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Department Of Justice Goes After Pharmaceutical Distributors In Opioid Crisis

Bill Rinehart
U.S. Attorney Ben Glassman is flanked by representatives of the DEA and HHS.

A pharmaceutical distributor that was incorporated in Montgomery County, two of its former executives and two pharmacists are charged in what federal prosecutors say was a multi-million dollar conspiracy. U.S. District Attorney Ben Glassman says all of the defendants are charged with a single count of violating the controlled substances act.

"Specifically they and unnamed co-conspirators are alleged to have knowingly entered into an agreement to distribute oxycodone and hydrocodone outside the scope of professional practice and not for a legitimate medical practice," Glassman says.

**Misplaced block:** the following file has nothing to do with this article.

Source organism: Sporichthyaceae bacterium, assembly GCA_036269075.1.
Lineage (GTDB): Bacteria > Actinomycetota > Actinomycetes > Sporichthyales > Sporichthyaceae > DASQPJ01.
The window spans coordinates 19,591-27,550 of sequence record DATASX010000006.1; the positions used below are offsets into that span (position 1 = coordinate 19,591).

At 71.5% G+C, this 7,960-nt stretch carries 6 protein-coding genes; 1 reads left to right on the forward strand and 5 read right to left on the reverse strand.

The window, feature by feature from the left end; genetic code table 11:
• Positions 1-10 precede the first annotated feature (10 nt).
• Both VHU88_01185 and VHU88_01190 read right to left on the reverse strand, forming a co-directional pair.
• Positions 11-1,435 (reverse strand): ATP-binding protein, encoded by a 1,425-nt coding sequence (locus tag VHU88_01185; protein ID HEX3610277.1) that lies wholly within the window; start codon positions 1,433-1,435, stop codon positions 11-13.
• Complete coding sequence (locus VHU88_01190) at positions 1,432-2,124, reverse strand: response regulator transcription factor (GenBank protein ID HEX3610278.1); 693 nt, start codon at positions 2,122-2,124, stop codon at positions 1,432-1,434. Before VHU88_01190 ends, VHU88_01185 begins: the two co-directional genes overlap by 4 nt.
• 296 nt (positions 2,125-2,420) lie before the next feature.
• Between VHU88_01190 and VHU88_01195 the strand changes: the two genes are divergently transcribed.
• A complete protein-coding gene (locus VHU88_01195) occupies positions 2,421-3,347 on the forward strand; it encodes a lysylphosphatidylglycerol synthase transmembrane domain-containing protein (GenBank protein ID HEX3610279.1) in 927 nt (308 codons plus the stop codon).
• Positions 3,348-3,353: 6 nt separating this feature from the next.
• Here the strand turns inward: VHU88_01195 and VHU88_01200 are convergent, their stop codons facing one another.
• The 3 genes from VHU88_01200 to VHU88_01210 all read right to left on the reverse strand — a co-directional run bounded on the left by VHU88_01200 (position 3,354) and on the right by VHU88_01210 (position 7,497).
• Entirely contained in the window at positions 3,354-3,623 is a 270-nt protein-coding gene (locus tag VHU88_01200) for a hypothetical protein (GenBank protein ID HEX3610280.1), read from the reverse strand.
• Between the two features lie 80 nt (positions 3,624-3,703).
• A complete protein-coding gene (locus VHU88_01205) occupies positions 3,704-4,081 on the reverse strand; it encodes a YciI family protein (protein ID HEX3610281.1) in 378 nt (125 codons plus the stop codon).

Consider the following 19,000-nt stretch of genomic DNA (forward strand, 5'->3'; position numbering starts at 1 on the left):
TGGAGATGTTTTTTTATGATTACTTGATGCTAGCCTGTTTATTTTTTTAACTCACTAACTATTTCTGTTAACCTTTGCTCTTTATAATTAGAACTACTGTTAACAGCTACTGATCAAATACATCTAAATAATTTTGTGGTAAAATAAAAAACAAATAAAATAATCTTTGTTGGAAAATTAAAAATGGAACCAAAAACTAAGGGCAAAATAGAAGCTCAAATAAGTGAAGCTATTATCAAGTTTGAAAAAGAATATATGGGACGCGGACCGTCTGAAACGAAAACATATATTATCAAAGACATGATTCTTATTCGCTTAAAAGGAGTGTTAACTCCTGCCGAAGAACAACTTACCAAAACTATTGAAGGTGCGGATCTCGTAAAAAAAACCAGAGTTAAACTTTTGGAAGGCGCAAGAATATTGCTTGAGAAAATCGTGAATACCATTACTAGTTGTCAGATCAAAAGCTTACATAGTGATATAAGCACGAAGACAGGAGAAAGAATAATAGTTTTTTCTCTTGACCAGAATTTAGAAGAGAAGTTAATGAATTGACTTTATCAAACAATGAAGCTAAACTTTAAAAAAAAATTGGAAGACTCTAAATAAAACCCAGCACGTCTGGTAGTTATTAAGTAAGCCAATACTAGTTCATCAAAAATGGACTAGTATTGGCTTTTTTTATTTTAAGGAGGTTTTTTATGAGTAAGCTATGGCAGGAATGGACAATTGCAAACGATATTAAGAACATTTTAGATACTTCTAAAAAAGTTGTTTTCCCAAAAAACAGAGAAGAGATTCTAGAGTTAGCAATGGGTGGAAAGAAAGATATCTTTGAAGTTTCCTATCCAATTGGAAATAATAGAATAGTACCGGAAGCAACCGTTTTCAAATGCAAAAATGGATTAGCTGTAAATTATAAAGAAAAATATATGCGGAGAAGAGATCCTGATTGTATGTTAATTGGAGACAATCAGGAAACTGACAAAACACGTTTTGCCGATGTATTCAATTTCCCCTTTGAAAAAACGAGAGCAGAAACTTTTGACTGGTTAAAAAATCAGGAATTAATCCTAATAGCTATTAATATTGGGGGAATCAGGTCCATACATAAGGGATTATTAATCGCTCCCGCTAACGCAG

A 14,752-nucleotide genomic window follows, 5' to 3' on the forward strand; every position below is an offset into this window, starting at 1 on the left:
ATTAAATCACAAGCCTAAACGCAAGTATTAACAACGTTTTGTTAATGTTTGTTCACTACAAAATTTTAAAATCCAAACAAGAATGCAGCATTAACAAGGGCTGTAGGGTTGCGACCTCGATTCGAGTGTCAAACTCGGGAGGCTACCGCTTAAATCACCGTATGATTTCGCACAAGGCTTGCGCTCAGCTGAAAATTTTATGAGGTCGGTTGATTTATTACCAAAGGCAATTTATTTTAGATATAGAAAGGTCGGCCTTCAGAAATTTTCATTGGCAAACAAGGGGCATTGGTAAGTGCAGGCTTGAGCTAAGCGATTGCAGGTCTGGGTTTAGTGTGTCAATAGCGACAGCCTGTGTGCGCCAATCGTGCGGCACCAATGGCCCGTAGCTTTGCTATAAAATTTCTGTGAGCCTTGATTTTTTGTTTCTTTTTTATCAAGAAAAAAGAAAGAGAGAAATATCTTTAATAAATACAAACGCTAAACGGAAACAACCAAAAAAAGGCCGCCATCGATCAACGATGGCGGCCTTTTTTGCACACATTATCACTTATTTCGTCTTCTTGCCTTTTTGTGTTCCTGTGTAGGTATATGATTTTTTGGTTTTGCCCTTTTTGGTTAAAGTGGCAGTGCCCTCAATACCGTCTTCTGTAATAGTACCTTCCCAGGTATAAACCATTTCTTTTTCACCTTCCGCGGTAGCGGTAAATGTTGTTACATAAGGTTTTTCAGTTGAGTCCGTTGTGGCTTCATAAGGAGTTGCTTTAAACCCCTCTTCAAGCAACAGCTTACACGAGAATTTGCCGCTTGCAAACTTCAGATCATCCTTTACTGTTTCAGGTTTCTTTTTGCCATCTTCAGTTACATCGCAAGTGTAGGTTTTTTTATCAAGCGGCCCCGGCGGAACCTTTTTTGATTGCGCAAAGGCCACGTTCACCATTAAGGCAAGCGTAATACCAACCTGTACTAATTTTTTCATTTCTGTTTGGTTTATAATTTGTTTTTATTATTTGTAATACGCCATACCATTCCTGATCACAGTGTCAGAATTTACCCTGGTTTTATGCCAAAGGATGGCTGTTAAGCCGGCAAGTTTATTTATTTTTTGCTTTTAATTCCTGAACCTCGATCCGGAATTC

Indictments were unsealed Wednesday.

Glassman says in one instance Miami-Luken, and the other defendants provided more than 3.7 million hydrocodone pills to a pharmacy in Kermit, West Virginia, a town of 400 people.

Glassman says Anthony Rattini and James Barclay delivered millions of doses of oxycodone and hydrocodone to Westside Pharmacy in Oceana, West Virginia; Tug Valley Pharmacy in Williamson, West Virginia; and other pharmacies.

He says Miami-Luken shipped drugs "even after being advised by DEA of their responsibilities under the law, even when orders were suspicious, without maintaining controls or exercising due diligence to confirm the legitimacy of the orders, and even when they knew that the controlled substances were being diverted or were extremely likely to be diverted."

Glassman says three of the defendants, Rattini, Devonna Miller-West of Oceana, West Virginia, and Samuel "Randy" Ballengee of Lovely, Kentucky, are in custody. He encouraged the fourth, James Barclay of Springboro to surrender.

He believes there's only one other case where prosecutors are going after drug distributors, and that's in the Southern District of New York.